We have to admit that when we saw the title of Christopher Steiner’s book, we scoffed a bit. Twenty dollars per a gallon of gas seems like an outrageous, unfathomable price, even when you’re a believer in peak oil. But part of the beauty of Steiner’s book is its ability to track the effects of ever-more-scarce oil in believable detail. Whether the author’s predictions of local food, high-speed trains and alternative plastics are correct, they are excellent illustrations of the pervasiveness of petroleum.
Steiner doesn’t drop you straight into a oil-expensive world: he eases you into it by dollar amounts, painting a picture of the world at $6, $8, $10 a gallon. It probably won’t be a straight line of ever-increasing prices, but, Steiner argues, rise they will, and the systems we’ve built on the assumption of cheap fuel will adapt or die as a result.
He brings to light certain examples: tuna caught in Canada which is largely purchased in Japan, for instance. He also claims school buses, SUVs, and many police patrol cars will go the way of dinosaurs. Steiner gets so specific as to predict which airline companies will fail and which alternative energy projects will succeed, based on market research and interviews with industry professionals.
A utopian vision for Songdo City
The author is not painting a utopian vision by any means, but logistically weighing all the options for a less petroleum-dependent future. One of his solutions might make readers squirm: nuclear energy. It’s a power source, he argues, that is one of the most cost-and carbon-effective. Like many proponents of nuclear power, he claims that the “one drawback” to this power source is the production of nuclear waste. He approves the stagnant plan to use Yucca Mountain as a storage site, but lists no others, nor does he address the possibility of treating nuclear waste. Granted, this glowing proposal is one of several solutions explored in the book, including massive improvements in energy efficiency, wind and solar, but opponents to the production of nuclear waste will see this as trading one environmentally destructive source of energy for another.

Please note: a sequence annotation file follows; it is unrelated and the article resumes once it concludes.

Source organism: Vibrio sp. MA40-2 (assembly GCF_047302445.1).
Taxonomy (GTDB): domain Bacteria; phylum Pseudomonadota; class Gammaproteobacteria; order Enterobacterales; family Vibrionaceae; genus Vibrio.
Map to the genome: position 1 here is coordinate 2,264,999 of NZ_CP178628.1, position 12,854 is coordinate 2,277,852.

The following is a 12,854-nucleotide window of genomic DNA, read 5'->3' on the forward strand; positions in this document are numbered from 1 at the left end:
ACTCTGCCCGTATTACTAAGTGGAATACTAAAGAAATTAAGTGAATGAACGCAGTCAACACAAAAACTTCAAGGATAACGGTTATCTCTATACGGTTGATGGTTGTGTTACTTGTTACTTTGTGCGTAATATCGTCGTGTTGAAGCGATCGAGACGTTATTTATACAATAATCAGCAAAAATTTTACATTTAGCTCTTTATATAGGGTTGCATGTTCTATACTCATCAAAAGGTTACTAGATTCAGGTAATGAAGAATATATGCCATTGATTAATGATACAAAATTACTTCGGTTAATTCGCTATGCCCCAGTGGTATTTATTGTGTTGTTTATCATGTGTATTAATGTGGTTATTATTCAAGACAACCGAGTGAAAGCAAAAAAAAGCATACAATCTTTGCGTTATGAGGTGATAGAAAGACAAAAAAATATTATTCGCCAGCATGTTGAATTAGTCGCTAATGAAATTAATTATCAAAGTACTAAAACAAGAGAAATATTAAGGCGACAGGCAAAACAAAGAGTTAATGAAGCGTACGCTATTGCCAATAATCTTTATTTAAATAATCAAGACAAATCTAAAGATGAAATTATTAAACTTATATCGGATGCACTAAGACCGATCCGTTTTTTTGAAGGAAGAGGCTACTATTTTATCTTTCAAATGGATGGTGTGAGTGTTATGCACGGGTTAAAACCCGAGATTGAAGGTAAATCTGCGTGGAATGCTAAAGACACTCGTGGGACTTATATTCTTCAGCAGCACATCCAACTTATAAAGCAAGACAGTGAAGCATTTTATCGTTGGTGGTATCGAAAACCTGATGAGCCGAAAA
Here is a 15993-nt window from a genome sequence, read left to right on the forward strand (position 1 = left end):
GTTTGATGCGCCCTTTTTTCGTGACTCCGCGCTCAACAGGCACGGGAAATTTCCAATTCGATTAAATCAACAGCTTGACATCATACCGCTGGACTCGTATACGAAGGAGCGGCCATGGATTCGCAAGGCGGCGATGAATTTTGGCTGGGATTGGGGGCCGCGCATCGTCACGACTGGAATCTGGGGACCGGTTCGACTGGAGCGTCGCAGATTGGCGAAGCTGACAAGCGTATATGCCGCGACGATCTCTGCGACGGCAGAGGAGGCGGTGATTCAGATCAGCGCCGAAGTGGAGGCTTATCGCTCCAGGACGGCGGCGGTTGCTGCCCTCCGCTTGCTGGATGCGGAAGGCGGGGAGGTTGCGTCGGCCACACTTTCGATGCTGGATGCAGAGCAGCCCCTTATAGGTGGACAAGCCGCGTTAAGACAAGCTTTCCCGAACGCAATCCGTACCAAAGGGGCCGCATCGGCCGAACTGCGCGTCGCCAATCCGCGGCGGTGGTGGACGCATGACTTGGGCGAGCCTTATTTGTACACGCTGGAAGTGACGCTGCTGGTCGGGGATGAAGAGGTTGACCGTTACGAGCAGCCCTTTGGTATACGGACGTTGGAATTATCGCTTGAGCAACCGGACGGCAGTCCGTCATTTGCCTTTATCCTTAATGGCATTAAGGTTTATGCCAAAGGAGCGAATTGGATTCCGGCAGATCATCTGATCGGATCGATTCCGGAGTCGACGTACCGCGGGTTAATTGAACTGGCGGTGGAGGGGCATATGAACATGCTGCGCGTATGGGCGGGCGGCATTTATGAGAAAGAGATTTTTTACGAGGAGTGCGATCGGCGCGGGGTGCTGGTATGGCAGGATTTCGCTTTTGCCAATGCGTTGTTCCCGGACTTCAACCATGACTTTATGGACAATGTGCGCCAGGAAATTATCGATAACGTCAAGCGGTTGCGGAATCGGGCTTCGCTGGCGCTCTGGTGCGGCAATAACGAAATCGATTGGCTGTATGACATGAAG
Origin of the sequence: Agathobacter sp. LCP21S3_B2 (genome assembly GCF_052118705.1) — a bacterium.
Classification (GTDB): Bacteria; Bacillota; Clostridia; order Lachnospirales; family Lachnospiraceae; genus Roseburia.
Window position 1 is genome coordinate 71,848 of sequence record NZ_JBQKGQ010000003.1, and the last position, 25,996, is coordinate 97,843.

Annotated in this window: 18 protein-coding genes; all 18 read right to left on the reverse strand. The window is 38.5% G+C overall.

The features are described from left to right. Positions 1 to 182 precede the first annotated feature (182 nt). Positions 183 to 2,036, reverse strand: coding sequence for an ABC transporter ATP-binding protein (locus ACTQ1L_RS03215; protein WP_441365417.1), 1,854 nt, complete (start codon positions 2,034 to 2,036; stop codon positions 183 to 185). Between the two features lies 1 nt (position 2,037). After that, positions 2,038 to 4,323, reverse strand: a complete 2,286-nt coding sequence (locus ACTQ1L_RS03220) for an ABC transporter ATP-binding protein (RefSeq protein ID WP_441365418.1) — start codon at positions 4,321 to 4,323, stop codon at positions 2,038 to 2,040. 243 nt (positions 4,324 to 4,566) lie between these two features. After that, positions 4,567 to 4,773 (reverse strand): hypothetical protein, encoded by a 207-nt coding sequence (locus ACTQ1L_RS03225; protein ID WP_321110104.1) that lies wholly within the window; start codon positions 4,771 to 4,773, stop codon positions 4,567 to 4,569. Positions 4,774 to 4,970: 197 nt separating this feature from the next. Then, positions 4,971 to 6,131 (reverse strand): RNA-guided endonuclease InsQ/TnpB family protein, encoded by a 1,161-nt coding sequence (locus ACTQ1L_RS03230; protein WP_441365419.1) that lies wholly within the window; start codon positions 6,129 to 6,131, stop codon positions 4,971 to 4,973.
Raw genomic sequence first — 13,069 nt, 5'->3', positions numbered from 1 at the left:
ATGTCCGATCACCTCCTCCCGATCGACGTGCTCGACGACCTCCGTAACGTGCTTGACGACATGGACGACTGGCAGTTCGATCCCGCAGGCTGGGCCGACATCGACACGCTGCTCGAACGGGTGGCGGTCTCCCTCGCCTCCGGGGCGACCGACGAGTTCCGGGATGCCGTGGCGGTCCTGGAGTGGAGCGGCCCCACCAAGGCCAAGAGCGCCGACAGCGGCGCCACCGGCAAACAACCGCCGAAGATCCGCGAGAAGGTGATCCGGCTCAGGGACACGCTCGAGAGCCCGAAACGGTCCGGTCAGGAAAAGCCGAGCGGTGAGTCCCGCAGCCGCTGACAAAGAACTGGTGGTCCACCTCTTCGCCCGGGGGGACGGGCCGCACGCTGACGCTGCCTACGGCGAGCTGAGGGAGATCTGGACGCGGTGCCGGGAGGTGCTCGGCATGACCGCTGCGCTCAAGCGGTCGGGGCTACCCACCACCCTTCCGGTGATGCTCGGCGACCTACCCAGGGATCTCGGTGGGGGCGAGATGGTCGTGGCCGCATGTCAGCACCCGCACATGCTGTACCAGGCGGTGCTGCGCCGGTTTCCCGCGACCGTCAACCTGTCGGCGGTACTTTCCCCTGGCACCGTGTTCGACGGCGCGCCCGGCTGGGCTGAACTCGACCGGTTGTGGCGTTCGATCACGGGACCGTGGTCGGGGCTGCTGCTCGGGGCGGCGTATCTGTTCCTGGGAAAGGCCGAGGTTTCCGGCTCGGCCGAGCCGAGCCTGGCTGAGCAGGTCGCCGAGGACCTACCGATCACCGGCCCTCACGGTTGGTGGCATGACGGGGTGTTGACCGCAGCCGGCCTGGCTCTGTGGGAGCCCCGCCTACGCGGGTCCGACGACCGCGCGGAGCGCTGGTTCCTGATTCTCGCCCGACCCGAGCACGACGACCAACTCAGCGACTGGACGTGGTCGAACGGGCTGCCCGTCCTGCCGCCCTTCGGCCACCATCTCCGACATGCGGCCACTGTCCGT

Some of the behavioral modifications demanded by an expensive future are ones already employed by those of us who are broke or without vehicles: walk, ride your bike, take public transportation. But these options will be easier to take in the future, says Steiner, when the price of gas forces many off the road, demanding improvements in train routes and bike paths.
The book concludes with an illustrative chapter in the life of a New England professional. When Steiner’s world hits $20 a gallon, it doesn’t look drastically different from our own. But the changes that do take place are significant and appealing – they almost make you root for the price to go up.